In The Nightingale, Kristin Hannah more often works with scenes. The Nightingale is about two sisters, one of whom joins the Resistance, the other of whom remains at home. The Resistance sister is Isabelle Rossingnol. After a childhood bouncing between schools and convents, she goes to Paris to live with her reluctant father, a bookseller, just prior to the German invasion. She is evacuated by family friends who are far more practical than she. They bring food. She brings books. On the road she separates from them and meets a young man, Gaëtan Dubois, camping in the forest. Gaëtan has been released from prison so that he may fight the Germans. In this scene, he persuades Isabelle to join him:
“You were in prison?”
“Does that scare you?”
“No. It’s just…unexpected.”
“You should be scared,” he said, pushing the stringy hair out of his eyes. “Anyway, you are safe enough with me. I have other things on my mind. I am going to check on my maman and sister and then find a regiment to join. I’ll kill as many of those bastards as I can.”
“You’re lucky,” she said with a sigh. Why was it so easy for men in the world to do as they wanted and so difficult for women?
“Come with me.”
Isabelle knew better than to believe him. “You only ask because I’m pretty and you think I’ll end up in your bed if I stay,” she said.
He stared across the fire at her. It cracked and hissed as fat dripped onto the flames. He took a long drink of wine and handed the bottle back to her. Near the flames, their hands touched, the barest brushing of skin on skin. “I could have you in my bed right now if that’s what I wanted.”
“Not willingly,” she said, swallowing hard, unable to look away.
“Willingly,” he said in a way that made her skin prickle and made breathing difficult. “But that’s not what I meant. Or what I said. I asked you to come with me to fight.”
“I could do something that matters,” she said quietly.
“Of course you could. I could teach you to use a gun and a knife.”
“I need to go to Carriveau and make sure my sister is well. Her husband is at the front.”
He gazed across the fire, his expression intent. “We will see your sister in Carriveau and my mother in Poitiers, and then we will be off to join the war.”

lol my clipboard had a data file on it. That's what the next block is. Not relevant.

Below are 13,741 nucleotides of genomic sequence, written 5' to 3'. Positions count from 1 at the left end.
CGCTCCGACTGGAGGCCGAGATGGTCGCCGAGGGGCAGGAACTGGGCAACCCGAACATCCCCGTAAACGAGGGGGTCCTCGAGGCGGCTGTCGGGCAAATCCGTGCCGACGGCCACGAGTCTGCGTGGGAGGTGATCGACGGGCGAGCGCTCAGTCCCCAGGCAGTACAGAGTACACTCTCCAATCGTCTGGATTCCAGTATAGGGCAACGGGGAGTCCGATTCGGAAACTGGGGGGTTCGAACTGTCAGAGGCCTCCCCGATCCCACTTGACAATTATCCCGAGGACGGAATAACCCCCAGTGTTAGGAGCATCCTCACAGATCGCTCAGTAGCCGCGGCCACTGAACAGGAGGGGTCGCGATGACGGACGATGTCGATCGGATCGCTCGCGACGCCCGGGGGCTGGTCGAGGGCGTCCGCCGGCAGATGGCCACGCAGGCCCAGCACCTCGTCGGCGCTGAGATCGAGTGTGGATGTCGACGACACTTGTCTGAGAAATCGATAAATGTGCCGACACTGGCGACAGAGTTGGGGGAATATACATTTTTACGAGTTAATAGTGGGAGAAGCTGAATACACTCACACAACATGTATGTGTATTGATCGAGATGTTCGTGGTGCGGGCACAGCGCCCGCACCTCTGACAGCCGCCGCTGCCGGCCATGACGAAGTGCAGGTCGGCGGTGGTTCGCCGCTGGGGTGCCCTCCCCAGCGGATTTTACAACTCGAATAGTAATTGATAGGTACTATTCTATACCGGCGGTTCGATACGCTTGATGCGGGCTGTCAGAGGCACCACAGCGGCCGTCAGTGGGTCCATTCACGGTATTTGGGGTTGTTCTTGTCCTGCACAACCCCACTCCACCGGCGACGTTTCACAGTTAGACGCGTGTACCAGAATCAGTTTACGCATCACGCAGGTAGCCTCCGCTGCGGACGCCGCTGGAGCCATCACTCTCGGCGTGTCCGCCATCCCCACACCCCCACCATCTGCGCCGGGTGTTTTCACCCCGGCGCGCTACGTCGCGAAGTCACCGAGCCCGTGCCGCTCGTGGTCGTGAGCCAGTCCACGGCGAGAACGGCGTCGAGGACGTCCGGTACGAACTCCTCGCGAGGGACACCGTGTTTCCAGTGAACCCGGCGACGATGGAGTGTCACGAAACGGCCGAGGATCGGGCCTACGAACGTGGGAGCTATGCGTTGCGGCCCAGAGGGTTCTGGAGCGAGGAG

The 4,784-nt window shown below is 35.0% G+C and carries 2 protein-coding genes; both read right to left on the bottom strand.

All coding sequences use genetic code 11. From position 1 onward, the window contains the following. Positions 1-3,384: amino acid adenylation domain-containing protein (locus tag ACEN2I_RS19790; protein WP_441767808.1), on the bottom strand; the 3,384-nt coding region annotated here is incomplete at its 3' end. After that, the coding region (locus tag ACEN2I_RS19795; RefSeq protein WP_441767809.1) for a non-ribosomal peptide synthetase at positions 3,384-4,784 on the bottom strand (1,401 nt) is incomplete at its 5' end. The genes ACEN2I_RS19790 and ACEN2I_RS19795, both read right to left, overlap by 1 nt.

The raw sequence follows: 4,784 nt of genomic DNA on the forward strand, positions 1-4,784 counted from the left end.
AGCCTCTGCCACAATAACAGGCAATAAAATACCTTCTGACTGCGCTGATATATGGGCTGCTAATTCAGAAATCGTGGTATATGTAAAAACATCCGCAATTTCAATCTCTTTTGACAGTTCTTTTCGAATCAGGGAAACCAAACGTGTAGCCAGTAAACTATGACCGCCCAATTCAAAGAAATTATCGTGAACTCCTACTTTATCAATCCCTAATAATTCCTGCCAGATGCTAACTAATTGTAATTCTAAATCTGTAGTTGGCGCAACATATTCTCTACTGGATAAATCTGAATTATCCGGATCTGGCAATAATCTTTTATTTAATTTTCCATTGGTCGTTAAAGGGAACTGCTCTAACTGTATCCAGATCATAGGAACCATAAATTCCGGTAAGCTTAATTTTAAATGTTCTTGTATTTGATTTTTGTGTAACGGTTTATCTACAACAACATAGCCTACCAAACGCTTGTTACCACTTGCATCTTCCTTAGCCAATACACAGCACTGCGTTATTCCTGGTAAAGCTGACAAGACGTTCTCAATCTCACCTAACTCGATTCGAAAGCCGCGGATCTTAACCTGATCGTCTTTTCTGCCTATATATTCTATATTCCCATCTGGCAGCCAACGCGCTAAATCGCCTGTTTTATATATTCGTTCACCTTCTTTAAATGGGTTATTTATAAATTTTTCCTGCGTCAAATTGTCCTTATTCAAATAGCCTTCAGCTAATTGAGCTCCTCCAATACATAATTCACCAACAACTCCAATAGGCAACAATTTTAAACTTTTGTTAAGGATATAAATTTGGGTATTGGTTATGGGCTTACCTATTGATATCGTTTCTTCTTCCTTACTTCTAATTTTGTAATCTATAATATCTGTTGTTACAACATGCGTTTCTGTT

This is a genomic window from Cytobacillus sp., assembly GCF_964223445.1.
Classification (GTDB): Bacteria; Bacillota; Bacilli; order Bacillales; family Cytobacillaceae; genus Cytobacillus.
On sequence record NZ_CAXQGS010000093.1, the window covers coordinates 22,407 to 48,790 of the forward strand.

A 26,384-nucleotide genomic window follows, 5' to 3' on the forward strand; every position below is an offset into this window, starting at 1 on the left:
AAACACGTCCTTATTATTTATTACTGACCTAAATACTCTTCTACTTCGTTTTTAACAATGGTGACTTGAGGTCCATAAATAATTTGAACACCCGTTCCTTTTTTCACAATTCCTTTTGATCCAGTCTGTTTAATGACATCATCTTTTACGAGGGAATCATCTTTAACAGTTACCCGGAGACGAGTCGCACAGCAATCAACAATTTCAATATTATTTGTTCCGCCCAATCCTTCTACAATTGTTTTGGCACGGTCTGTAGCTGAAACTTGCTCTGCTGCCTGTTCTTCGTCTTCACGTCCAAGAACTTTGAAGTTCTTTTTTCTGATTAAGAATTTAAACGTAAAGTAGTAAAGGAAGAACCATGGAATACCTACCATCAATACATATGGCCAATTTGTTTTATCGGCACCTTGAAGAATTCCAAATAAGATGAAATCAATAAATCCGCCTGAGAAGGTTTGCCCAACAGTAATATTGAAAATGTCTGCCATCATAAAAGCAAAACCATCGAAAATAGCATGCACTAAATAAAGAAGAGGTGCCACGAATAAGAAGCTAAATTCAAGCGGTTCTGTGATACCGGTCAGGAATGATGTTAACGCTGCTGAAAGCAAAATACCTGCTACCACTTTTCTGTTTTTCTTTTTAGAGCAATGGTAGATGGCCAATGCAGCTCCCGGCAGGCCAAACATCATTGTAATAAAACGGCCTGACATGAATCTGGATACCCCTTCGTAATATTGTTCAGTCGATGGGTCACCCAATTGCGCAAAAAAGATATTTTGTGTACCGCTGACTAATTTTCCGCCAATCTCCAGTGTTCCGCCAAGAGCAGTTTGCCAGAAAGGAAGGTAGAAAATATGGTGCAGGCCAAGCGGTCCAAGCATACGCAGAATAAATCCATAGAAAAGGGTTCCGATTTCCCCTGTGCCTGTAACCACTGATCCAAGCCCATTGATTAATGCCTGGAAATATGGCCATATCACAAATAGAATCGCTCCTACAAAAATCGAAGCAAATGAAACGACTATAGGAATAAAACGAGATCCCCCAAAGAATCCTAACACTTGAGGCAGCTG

He made it sound like such an adventure, no different from running off to join the circus, as if they would see men who swallowed swords and fat women with beards along the way.
It’s what she had been looking for all of her life. “A plan, then,” she said, unable to hide her smile.
You can see that in this scene Isabelle’s path is changing. She’s at a crossroads in her life and things hereafter will be different, and so it proves. The intention in this scene is to begin a relationship, turn Isabelle from a girl to a woman, from refugee to Resistance fighter. The mechanism is the passionate released prisoner, Gaëtan, the agent of change. There’s sexual tension between them and the change underway is demonstrated largely in dialogue.
In All the Light We Cannot See, Anthony Doerr also puts his blind young heroine, Marie-Laure LeBlanc through changes. The story concerns Marie-Laure and a young German soldier, Werner Pfennig, whose lives intersect following the Allied carpet bombing of the French coastal island city of Saint-Malo. Marie-Laure’s part of the novel involves a number of flashbacks to her earlier life in Paris, becoming blind, and later hiding in her uncle Etienne’s house in German-occupied Saint-Malo, where in the attic her father builds her a miniature of the town. Being young, she wishes to go out, which is not possible, a reality reflected this postcard:
In Saint-Malo, people are fined for locking their doors, for keeping doves, for hoarding meat. Truffles disappear. Sparkling wine disappears. No eye contact. No chatter in doorways. No sunbathing, no singing, no lovers strolling the ramparts in the evenings—such rules are not written down, but they may as well be. Icy winds whirl in from the Atlantic and Etienne barricades himself inside his brother’s old room and Marie-Laure endures the slow rain of hours by running her fingers over his seashells down in his study, ordering them by size, by species, by morphology, checking and rechecking their order, trying to make sure she has not mis-sorted a single one.